Tuesday, August 3, 2010


The Central Intelligence Agency’s chief of counterintelligence until his dismissal in December 1974, James Jesus Angleton’s intelligence career had begun with the Office of Strategic Services X-2 branch in England in 1942. After the war, he remained in  Italy, where the newly created CIA intervened in the elections on the  side of the Christian Democrats to prevent the Communists from seizing power. Originally from Iowa,  educated in England, Angleton was a literary scholar, an admirer of Ezra Pound’s poetry, and a skillful  cultivator of rare and delicate orchids.
Always the consummate counterintelligence professional, Angleton acted as the CIA’s liaison with the  Israelis until 1954 and was credited with acquiring from the  Mossad a copy of Nikita Khrushchev’s secret speech in which he had denounced Josef Stalin.
Following the defection of Anatoli Golitsyn in December 1961, Angleton became convinced that the West  was in danger of succumbing to an ingenious  disinformation campaign, and he devised the CAZAB series of conferences intended to provide an environment for the exchange of highly classified information with Allied  security and intelligence agencies. Angleton’s interpretation of the  Soviet threat led him to doubt the  authenticity of other Soviet intelligence defectors, particularly Yuri Nosenko, who arrived in the  United States in February 1964 but was incarcerated in a specially constructed facility at Camp Peary for more than four years.
A former close friend of Kim Philby, Angleton exercised a malign influence over the CIA’s Soviet operations for 20 years, to the point that every tentative approach made by potential sources to the CIA, including Oleg Penkovsky, was rebuffed as a likely provocation. At the height of his considerable control, his Counterintelligence Staff employed 300 analysts and case officers, a veritable private fiefdom inside the  Agency, tolerated but later regretted by Director of Central Intelligence (DCI) Richard Helms. His controversial interpretation of Soviet espionage bordered on the paranoid and included the belief that the Rote Kapelle had been a massive disinformation scheme.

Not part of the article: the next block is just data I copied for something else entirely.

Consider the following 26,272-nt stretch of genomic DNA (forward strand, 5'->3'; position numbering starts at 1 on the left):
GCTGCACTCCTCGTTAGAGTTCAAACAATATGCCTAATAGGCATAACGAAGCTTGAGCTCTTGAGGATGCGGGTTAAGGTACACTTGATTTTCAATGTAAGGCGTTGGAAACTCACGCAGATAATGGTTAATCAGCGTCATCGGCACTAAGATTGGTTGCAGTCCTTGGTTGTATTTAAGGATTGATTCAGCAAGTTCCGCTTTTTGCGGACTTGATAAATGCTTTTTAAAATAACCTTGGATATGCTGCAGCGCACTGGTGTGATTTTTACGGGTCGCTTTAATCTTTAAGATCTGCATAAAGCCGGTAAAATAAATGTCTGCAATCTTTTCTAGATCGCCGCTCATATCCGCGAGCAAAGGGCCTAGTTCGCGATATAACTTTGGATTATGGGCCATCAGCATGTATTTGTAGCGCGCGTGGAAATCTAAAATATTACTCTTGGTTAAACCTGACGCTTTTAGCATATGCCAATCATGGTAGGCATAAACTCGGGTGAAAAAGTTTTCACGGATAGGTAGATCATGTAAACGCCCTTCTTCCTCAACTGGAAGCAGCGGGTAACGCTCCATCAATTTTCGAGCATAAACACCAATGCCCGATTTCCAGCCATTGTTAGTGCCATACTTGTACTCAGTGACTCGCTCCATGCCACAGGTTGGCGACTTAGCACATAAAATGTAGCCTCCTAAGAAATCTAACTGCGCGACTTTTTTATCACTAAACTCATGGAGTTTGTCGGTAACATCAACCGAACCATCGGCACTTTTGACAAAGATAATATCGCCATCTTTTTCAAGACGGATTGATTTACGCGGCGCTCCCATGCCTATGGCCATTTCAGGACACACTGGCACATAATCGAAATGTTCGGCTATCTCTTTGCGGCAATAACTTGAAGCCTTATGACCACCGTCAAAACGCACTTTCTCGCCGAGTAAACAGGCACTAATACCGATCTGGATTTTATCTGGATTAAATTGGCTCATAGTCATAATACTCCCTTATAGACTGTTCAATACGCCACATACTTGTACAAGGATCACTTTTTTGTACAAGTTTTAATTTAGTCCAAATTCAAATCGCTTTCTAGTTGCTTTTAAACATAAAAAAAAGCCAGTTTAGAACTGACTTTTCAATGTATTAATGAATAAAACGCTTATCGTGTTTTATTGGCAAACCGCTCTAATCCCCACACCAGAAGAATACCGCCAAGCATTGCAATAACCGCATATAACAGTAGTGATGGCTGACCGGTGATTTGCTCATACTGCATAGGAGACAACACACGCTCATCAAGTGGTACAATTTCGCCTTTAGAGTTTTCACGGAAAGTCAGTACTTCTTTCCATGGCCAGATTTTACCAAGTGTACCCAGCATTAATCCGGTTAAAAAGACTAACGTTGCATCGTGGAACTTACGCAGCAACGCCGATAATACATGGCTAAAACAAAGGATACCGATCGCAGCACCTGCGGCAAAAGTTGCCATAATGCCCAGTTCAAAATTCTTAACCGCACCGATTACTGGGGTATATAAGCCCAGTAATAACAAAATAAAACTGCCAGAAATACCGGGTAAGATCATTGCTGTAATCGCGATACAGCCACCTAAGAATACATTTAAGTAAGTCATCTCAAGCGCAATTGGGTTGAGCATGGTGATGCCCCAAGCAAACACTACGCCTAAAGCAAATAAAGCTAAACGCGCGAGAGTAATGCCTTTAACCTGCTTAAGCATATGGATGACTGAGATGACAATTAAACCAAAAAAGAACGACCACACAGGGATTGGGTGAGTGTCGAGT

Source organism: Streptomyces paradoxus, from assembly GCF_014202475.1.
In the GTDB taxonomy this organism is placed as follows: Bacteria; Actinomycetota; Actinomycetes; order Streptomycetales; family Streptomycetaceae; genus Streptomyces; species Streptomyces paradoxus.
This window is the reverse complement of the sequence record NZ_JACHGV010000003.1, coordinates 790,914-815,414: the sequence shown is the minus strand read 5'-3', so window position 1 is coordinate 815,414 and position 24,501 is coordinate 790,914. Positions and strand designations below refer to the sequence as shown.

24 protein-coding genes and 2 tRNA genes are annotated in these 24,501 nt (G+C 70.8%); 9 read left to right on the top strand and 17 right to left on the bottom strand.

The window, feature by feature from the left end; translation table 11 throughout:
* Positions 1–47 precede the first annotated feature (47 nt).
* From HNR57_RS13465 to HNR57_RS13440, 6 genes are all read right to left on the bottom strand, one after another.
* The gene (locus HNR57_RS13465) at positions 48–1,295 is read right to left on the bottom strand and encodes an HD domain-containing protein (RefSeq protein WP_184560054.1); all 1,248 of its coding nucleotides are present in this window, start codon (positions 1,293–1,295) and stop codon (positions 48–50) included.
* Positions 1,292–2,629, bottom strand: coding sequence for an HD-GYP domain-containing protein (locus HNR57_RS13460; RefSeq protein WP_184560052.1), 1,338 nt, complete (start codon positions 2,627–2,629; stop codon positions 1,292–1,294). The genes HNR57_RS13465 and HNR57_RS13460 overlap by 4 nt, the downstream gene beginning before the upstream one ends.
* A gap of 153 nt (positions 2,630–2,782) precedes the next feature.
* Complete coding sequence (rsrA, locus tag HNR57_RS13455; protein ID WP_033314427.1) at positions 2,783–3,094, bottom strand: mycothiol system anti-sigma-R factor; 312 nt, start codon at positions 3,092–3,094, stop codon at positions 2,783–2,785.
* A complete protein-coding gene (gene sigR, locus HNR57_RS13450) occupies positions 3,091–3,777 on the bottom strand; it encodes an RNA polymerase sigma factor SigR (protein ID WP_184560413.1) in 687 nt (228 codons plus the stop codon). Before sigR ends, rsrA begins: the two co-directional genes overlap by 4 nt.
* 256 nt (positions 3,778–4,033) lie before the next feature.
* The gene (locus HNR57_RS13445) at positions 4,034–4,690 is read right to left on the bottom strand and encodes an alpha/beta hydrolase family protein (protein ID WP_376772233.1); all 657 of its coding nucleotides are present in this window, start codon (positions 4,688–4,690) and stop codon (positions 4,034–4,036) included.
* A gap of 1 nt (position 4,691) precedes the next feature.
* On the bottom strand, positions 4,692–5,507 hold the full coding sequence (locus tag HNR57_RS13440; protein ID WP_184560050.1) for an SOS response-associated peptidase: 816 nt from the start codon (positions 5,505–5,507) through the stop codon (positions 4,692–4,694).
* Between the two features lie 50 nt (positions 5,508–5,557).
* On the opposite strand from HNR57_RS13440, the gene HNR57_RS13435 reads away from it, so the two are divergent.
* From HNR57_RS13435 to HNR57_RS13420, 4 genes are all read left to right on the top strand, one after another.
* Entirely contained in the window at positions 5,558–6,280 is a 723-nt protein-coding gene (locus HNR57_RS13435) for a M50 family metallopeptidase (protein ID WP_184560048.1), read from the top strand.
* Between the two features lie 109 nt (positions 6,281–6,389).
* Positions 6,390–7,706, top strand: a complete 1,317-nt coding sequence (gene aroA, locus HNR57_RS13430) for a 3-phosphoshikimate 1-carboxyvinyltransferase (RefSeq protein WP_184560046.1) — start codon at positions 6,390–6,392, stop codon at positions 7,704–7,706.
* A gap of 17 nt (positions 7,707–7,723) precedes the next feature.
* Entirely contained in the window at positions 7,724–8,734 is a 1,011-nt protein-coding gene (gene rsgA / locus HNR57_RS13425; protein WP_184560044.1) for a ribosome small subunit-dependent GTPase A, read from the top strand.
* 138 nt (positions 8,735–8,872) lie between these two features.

Angleton, who allowed Golitsyn to review the Agency’s personnel files in an effort to identify moles, also  expressed reservations about the loyalty of other CIA officers, including Peter Karlow, Paul Garbler, David Murphy, and Dick Kovich, and was instrumental in encouraging the South Africans to return a would-be  KGB defector, Yuri Loginov, to Moscow following his arrest. Angleton also named an Royal Canadian  Mounted Police Security Service officer,  Jim Bennett, as a likely Soviet spy and set in motion a mole hunt  that led the Canadian to be dismissed.
Angleton’s evidence to the Church Committee during the investigation into alleged misconduct included a  defense of misleading Congress to preserve the secrecy of CIA operations, when he had been recorded  inadvertently after testifying to the Church Committee in September 1975 that “it is inconceivable that a secret arm of the government has to comply with all the overt orders of the government.” His notoriety thereafter  handicapped his ability to perform and did nothing to improve his reputation for alcohol-fueled paranoia and a devotion to Golitsyn’s increasingly discredited theories about KGB-inspired disinformation. Sacked by DCI William Colby, Angleton cooperated with an author, Edward Jay Epstein, who was sympathetic to his  perspective and died in 1987. Before his death Angleton had been investigated himself as a possible mole on  the grounds that he had effectively paralyzed the Soviet Bloc Division’s operations in Eastern Europe and inflicted untold harm on the CIA. However, the officer assigned the task of conducting the investigation,  Edward Clare Petty, never believed the allegation and concluded there was no substance in it.